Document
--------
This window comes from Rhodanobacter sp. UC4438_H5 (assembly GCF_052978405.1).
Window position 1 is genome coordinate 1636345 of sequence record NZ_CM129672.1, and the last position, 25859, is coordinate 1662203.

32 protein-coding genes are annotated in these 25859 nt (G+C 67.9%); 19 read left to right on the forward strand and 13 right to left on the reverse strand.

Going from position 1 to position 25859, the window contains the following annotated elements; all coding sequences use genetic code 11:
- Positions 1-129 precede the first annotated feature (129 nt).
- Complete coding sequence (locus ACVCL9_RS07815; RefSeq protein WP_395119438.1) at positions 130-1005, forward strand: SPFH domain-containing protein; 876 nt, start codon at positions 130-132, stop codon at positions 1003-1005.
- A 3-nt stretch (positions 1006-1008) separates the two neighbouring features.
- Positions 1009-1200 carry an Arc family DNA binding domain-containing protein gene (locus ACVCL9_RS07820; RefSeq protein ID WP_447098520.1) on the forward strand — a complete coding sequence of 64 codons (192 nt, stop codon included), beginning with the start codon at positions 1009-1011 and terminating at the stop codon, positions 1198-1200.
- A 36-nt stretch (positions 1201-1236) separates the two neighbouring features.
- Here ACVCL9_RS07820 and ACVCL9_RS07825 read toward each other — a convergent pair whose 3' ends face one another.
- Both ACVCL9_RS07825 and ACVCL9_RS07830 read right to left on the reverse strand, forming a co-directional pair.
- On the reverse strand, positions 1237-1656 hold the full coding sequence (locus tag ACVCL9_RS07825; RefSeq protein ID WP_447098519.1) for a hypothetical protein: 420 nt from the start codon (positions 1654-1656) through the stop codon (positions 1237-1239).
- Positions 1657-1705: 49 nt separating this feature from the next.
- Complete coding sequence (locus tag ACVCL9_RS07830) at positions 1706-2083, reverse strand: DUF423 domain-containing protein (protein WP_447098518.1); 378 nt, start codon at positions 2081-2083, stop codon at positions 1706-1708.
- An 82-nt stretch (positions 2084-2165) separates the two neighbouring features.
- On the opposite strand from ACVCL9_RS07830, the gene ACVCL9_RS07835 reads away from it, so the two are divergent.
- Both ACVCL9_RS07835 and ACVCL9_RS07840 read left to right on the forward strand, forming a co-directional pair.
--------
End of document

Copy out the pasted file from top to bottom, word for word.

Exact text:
This window comes from Rhodanobacter sp. UC4438_H5 (assembly GCF_052978405.1).
Window position 1 is genome coordinate 1636345 of sequence record NZ_CM129672.1, and the last position, 25859, is coordinate 1662203.

32 protein-coding genes are annotated in these 25859 nt (G+C 67.9%); 19 read left to right on the forward strand and 13 right to left on the reverse strand.

Going from position 1 to position 25859, the window contains the following annotated elements; all coding sequences use genetic code 11:
- Positions 1-129 precede the first annotated feature (129 nt).
- Complete coding sequence (locus ACVCL9_RS07815; RefSeq protein WP_395119438.1) at positions 130-1005, forward strand: SPFH domain-containing protein; 876 nt, start codon at positions 130-132, stop codon at positions 1003-1005.
- A 3-nt stretch (positions 1006-1008) separates the two neighbouring features.
- Positions 1009-1200 carry an Arc family DNA binding domain-containing protein gene (locus ACVCL9_RS07820; RefSeq protein ID WP_447098520.1) on the forward strand — a complete coding sequence of 64 codons (192 nt, stop codon included), beginning with the start codon at positions 1009-1011 and terminating at the stop codon, positions 1198-1200.
- A 36-nt stretch (positions 1201-1236) separates the two neighbouring features.
- Here ACVCL9_RS07820 and ACVCL9_RS07825 read toward each other — a convergent pair whose 3' ends face one another.
- Both ACVCL9_RS07825 and ACVCL9_RS07830 read right to left on the reverse strand, forming a co-directional pair.
- On the reverse strand, positions 1237-1656 hold the full coding sequence (locus tag ACVCL9_RS07825; RefSeq protein ID WP_447098519.1) for a hypothetical protein: 420 nt from the start codon (positions 1654-1656) through the stop codon (positions 1237-1239).
- Positions 1657-1705: 49 nt separating this feature from the next.
- Complete coding sequence (locus tag ACVCL9_RS07830) at positions 1706-2083, reverse strand: DUF423 domain-containing protein (protein WP_447098518.1); 378 nt, start codon at positions 2081-2083, stop codon at positions 1706-1708.
- An 82-nt stretch (positions 2084-2165) separates the two neighbouring features.
- On the opposite strand from ACVCL9_RS07830, the gene ACVCL9_RS07835 reads away from it, so the two are divergent.
- Both ACVCL9_RS07835 and ACVCL9_RS07840 read left to right on the forward strand, forming a co-directional pair.